This had lots of implications later in the course of radio history but was more advantageous to the US in the sense that they control a new technology that could be useful for enemy countries that time. The United States government fostered monopoly or oligopoly ownership throughout radio’s history to ensure tight information control as well as military security, initially what was seen as an effort to improve national security turned out to be a drive of individual based profit seekers which in turn shaped the modern state of Radio within the country and around the world today.
This stemmed from the two most important international issues affecting radio in the 1900’s, which was ship radio requirements and signal interference. This crucial period in radio saw the Congress pass the Wireless Ship Act in 1910 as well as the Radio Act of 1912. The Wireless Ship Act of 1910 required all U. S. vessels with more than 50 passengers aboard and traveling about 200 miles off the coast be equipped with a 100-mile-range wireless equipment while the Radio Act of 1912 was established in an effort to reduce the cramming of the airwaves by amateur radio operators which was an increasing problem during the period.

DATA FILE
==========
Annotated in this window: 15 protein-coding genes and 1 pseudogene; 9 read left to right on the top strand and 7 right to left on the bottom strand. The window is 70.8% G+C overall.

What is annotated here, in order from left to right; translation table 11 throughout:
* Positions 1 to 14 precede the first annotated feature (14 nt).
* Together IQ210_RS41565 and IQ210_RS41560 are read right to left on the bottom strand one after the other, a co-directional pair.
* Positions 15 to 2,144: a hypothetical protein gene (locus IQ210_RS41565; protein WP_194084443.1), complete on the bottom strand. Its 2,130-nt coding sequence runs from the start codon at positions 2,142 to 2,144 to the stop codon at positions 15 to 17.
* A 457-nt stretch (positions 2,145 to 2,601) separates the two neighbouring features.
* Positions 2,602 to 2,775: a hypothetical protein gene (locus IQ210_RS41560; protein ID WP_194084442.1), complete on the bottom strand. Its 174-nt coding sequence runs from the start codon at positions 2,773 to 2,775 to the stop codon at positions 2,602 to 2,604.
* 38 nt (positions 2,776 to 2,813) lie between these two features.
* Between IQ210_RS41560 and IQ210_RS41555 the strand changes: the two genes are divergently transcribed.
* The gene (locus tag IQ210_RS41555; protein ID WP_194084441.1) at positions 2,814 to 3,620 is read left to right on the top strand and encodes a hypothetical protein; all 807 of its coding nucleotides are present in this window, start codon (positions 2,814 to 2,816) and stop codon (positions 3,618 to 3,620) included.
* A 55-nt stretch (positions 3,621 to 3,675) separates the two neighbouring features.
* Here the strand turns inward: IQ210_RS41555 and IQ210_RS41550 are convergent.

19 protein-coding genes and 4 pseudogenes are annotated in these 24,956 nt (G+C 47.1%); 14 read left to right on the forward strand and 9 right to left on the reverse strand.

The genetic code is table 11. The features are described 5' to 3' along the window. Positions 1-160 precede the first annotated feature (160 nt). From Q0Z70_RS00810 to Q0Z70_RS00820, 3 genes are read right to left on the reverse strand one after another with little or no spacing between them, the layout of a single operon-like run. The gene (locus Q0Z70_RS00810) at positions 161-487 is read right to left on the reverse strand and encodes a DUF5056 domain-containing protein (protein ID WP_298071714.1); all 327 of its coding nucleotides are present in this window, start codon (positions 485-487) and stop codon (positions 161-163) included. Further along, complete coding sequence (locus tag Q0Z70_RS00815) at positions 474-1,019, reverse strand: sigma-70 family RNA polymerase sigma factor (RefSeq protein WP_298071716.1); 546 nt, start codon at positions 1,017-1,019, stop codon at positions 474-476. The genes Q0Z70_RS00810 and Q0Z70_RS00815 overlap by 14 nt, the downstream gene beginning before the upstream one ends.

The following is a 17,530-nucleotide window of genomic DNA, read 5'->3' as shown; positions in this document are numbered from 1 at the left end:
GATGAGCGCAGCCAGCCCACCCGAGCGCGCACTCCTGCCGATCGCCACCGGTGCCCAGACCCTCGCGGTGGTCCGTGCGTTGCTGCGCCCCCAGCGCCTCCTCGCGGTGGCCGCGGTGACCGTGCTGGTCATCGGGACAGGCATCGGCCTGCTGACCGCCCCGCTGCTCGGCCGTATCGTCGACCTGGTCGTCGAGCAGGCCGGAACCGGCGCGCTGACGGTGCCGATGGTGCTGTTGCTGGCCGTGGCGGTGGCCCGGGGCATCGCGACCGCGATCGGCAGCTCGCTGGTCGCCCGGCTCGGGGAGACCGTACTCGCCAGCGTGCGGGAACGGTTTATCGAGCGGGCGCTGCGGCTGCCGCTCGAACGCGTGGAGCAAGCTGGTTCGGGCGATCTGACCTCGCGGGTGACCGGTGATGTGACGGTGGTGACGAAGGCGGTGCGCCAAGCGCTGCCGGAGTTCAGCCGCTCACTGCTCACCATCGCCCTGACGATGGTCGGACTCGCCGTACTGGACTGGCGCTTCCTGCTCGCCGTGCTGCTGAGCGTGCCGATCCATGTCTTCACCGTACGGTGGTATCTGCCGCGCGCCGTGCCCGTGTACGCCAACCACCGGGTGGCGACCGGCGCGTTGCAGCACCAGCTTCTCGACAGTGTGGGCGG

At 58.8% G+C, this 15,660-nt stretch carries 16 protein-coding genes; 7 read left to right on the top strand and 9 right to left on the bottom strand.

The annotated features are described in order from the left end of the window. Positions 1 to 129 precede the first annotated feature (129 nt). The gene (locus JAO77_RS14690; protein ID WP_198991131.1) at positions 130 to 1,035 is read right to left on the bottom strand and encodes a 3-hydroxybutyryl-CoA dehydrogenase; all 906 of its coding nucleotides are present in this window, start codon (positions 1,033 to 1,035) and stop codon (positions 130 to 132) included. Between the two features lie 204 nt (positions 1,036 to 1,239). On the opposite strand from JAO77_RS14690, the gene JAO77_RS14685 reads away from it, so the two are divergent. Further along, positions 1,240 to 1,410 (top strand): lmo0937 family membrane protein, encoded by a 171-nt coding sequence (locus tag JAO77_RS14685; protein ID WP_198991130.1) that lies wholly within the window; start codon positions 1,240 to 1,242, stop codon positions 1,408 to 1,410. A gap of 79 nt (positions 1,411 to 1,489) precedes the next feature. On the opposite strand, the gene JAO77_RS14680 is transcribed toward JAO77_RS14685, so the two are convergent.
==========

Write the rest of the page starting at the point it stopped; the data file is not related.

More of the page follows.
With World War One in the horizon in 1914, the U. S. Navy posed a question if it was wise to defer so much leverage to a foreign controlled company as American Marconi the U. S. subsidiary of British Marconi had a good reputation within the wireless industry. This led to a series of events that shaped the state of radio from then on with United States interest in emerging as an international force to be reckoned with, control over communications such as the wireless communication equipment and so on was undoubtedly one of the first waves of defense in staving off foreign espionage and infiltration.